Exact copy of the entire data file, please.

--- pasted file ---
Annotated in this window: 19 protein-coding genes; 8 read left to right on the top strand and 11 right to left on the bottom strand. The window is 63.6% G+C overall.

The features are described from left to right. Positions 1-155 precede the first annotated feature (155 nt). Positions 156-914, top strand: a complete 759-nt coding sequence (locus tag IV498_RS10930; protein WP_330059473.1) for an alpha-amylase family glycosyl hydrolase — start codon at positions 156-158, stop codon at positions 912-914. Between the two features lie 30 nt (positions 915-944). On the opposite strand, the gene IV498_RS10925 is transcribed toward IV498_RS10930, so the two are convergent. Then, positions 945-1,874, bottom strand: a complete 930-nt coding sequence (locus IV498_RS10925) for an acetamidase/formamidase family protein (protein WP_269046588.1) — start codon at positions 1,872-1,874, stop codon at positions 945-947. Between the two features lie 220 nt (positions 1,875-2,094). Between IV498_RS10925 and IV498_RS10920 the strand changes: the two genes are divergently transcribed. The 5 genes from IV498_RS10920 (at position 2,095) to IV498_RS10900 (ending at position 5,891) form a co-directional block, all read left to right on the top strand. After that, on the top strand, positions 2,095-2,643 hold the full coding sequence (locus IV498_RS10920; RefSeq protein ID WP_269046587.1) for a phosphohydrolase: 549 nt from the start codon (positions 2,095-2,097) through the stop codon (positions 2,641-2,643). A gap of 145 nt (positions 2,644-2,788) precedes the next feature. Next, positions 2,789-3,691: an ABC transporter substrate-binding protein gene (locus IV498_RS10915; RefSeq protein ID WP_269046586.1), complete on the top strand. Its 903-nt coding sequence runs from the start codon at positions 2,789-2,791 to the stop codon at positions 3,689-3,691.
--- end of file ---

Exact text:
Annotated in this window: 19 protein-coding genes; 8 read left to right on the top strand and 11 right to left on the bottom strand. The window is 63.6% G+C overall.

The features are described from left to right. Positions 1-155 precede the first annotated feature (155 nt). Positions 156-914, top strand: a complete 759-nt coding sequence (locus tag IV498_RS10930; protein WP_330059473.1) for an alpha-amylase family glycosyl hydrolase — start codon at positions 156-158, stop codon at positions 912-914. Between the two features lie 30 nt (positions 915-944). On the opposite strand, the gene IV498_RS10925 is transcribed toward IV498_RS10930, so the two are convergent. Then, positions 945-1,874, bottom strand: a complete 930-nt coding sequence (locus IV498_RS10925) for an acetamidase/formamidase family protein (protein WP_269046588.1) — start codon at positions 1,872-1,874, stop codon at positions 945-947. Between the two features lie 220 nt (positions 1,875-2,094). Between IV498_RS10925 and IV498_RS10920 the strand changes: the two genes are divergently transcribed. The 5 genes from IV498_RS10920 (at position 2,095) to IV498_RS10900 (ending at position 5,891) form a co-directional block, all read left to right on the top strand. After that, on the top strand, positions 2,095-2,643 hold the full coding sequence (locus IV498_RS10920; RefSeq protein ID WP_269046587.1) for a phosphohydrolase: 549 nt from the start codon (positions 2,095-2,097) through the stop codon (positions 2,641-2,643). A gap of 145 nt (positions 2,644-2,788) precedes the next feature. Next, positions 2,789-3,691: an ABC transporter substrate-binding protein gene (locus IV498_RS10915; RefSeq protein ID WP_269046586.1), complete on the top strand. Its 903-nt coding sequence runs from the start codon at positions 2,789-2,791 to the stop codon at positions 3,689-3,691.